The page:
College hat, diploma and money

As education costs in the U.S. continue to rise, just 29% of Americans in a recent survey correctly identified a 529 plan as an education savings tool, down three percentage points from the 2017 survey, Edward Jones reported Monday.

“It’s concerning to see the percentage of individuals who still don’t know what a 529 plan is or understand its usefulness in preparing to tackle education expenses,” Danae Domian, an Edward Jones principal, said in a statement. “There’s a misperception that only parents can establish these plans. But in reality, any person can set up a plan for any student.”

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The survey results came from 1,004 landline and cell phone interviews of U.S. adults conducted mid-April by ORC International’s CARAVAN Omnibus Services.

Several factors, including respondents’ age, influenced respondents’ awareness of 529 plans, according to the survey. Thirty-five percent of Gen Xers correctly identified 529s, compared with 27% of millennials.

In addition, 529 awareness increased with household income. Fifty-two percent of individuals with a household income of $100,000 or more correctly identified a 529 plan, versus just 17% of those with less than $35,000.

So, how do Americans save for education?

The survey results showed that 43% of respondents used, or planned to use, their personal savings to pay for higher education expenses. Thirty-three percent said they would depend on scholarships, 31% on federal or state financial aid and 20% on private student loans.

Placing dead last were 529 plans, with a mere 13% of respondents saying they would use that strategy.

The survey uncovered some grim findings about how much individuals are saving — or not saving — toward future education expenses. On average, 50% of respondents said they were saving anything on an annual basis.

That figure dropped to 41% for individuals with children under 13.

“As education costs continue to rise,” Domian said, “beginning to save early on with a mix of strategies will be paramount in ensuring you’re prepared to handle higher education expenses and aren’t derailing other financial obligations, like your retirement, in the process.”

Tax Law’s Effect on 529 Plans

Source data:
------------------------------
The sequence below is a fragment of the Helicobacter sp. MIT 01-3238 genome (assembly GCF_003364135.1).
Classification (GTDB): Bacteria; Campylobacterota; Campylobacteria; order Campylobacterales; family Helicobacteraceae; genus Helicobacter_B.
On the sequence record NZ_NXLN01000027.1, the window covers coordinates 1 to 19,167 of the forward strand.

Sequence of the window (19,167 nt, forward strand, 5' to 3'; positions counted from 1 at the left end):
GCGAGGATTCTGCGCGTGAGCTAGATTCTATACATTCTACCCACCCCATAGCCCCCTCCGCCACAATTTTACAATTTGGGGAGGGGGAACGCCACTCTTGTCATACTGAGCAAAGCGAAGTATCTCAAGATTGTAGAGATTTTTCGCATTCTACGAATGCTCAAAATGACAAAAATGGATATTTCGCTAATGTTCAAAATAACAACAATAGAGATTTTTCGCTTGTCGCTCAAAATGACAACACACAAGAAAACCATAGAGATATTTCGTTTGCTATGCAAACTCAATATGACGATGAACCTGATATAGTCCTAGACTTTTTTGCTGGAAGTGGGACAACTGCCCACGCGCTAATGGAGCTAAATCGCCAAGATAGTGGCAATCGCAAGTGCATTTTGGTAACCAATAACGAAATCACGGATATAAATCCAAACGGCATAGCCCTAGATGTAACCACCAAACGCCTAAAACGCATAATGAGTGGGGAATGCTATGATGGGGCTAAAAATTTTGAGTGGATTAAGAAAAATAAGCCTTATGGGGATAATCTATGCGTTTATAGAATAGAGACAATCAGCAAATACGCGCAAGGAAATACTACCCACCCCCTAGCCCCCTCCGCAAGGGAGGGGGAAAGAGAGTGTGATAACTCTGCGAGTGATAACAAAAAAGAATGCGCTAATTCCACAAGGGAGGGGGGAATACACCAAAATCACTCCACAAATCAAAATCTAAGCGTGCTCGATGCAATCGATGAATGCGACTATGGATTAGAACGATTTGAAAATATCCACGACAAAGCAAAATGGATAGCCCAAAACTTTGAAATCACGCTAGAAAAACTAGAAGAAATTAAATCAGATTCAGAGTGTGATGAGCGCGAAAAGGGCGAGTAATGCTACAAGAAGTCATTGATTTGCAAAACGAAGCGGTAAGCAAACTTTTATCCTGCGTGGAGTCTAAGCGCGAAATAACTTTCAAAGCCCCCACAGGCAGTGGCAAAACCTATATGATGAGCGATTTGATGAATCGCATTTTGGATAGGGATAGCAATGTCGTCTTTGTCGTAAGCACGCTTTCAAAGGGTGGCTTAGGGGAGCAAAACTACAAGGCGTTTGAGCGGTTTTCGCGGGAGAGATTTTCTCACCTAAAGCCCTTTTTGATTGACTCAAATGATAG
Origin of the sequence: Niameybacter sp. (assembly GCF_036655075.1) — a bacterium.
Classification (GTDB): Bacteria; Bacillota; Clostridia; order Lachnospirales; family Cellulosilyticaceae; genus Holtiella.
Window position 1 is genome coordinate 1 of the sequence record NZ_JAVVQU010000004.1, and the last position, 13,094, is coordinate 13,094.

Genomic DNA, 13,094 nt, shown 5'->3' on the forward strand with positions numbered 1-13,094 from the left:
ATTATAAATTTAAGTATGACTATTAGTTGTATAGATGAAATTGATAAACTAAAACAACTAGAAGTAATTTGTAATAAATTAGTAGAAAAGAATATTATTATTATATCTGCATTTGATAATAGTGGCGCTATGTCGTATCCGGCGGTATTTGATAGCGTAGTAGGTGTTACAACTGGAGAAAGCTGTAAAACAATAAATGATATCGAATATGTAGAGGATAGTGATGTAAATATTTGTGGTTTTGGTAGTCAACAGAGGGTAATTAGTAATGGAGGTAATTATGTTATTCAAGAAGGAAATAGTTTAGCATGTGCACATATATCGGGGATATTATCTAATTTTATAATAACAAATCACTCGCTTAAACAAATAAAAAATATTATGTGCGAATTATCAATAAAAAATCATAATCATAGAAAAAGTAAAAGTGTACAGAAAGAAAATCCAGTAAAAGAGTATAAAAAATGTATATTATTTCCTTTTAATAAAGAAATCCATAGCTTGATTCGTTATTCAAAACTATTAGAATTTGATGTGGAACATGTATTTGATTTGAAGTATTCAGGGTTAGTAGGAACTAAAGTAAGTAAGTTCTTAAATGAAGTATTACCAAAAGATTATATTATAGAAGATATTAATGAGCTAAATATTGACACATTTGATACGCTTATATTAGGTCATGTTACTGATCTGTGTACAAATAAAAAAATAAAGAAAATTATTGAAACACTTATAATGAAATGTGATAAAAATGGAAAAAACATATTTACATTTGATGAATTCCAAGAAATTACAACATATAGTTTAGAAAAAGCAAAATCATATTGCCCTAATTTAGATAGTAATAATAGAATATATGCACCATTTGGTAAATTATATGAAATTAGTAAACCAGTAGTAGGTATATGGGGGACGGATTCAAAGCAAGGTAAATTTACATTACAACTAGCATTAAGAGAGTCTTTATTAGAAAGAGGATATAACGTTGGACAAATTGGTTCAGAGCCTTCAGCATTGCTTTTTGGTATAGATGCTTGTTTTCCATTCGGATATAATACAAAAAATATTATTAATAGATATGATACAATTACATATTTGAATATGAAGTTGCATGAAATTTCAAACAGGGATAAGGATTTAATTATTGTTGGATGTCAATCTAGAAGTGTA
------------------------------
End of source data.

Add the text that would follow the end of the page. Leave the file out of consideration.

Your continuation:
Of those survey respondents who correctly identified a 529 plan, 65% said that they were not more likely to take out a plan given the changes from the recently passed tax overhaul. Further, 53% of those with children under the age of 13 said the same thing.

“Prior to the recently approved tax law, 529 plans could be used only on qualified higher education expenses,” Kyle Andersen, a principal at Edward Jones responsible for education savings plans, said in the statement.

Anderson said up to $10,000 per year per beneficiary can now be used toward qualified tuition expenses for children in elementary and secondary schools without incurring federal income taxes.

The new tax law also allows families to roll over funds saved in a 529 plan to an ABLE account for the disabled.

“Now may be an opportune time to take advantage of the changing law, however investors should be mindful of how their state of residence may adopt the changing law from a state tax incentive and benefits perspective,” Andersen said.

Some financial advisory clients may want to put more of their cash in 529 plan accounts, and less in other types of accounts, according to one expert.

Edward Jones noted that not every state will recognize elementary and secondary tuition expenses as qualified education expenses. It encouraged investors to consult with the plan sponsor and a qualified tax advisor to understand the state tax incentives and state tax consequences of using 529 plan funds.

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